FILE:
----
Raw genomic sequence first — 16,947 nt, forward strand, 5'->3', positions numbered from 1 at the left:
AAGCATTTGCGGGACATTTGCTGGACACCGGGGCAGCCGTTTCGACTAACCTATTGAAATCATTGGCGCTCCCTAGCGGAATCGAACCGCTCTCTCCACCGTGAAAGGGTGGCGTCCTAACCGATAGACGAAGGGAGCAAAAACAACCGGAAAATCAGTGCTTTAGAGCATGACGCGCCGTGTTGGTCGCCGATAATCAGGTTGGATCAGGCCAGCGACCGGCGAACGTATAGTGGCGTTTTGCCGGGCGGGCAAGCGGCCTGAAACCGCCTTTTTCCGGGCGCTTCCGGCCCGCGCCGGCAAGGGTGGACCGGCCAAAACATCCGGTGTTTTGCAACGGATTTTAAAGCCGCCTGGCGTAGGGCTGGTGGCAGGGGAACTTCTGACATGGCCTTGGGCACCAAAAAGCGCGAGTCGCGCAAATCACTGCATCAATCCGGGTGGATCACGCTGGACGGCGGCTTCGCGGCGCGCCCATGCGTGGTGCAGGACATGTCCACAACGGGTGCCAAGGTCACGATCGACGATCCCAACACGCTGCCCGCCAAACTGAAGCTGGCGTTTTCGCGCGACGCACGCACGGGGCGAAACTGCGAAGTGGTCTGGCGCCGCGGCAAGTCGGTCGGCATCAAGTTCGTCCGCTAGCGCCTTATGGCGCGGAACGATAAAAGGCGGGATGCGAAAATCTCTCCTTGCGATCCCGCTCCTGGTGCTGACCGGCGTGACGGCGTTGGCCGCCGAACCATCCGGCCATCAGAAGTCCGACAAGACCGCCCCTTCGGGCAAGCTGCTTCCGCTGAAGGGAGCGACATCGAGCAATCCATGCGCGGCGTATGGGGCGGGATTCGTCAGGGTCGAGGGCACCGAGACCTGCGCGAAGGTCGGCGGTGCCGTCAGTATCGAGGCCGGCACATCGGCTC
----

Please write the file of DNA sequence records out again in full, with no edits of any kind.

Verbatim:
Raw genomic sequence first — 16,947 nt, forward strand, 5'->3', positions numbered from 1 at the left:
AAGCATTTGCGGGACATTTGCTGGACACCGGGGCAGCCGTTTCGACTAACCTATTGAAATCATTGGCGCTCCCTAGCGGAATCGAACCGCTCTCTCCACCGTGAAAGGGTGGCGTCCTAACCGATAGACGAAGGGAGCAAAAACAACCGGAAAATCAGTGCTTTAGAGCATGACGCGCCGTGTTGGTCGCCGATAATCAGGTTGGATCAGGCCAGCGACCGGCGAACGTATAGTGGCGTTTTGCCGGGCGGGCAAGCGGCCTGAAACCGCCTTTTTCCGGGCGCTTCCGGCCCGCGCCGGCAAGGGTGGACCGGCCAAAACATCCGGTGTTTTGCAACGGATTTTAAAGCCGCCTGGCGTAGGGCTGGTGGCAGGGGAACTTCTGACATGGCCTTGGGCACCAAAAAGCGCGAGTCGCGCAAATCACTGCATCAATCCGGGTGGATCACGCTGGACGGCGGCTTCGCGGCGCGCCCATGCGTGGTGCAGGACATGTCCACAACGGGTGCCAAGGTCACGATCGACGATCCCAACACGCTGCCCGCCAAACTGAAGCTGGCGTTTTCGCGCGACGCACGCACGGGGCGAAACTGCGAAGTGGTCTGGCGCCGCGGCAAGTCGGTCGGCATCAAGTTCGTCCGCTAGCGCCTTATGGCGCGGAACGATAAAAGGCGGGATGCGAAAATCTCTCCTTGCGATCCCGCTCCTGGTGCTGACCGGCGTGACGGCGTTGGCCGCCGAACCATCCGGCCATCAGAAGTCCGACAAGACCGCCCCTTCGGGCAAGCTGCTTCCGCTGAAGGGAGCGACATCGAGCAATCCATGCGCGGCGTATGGGGCGGGATTCGTCAGGGTCGAGGGCACCGAGACCTGCGCGAAGGTCGGCGGTGCCGTCAGTATCGAGGCCGGCACATCGGCTC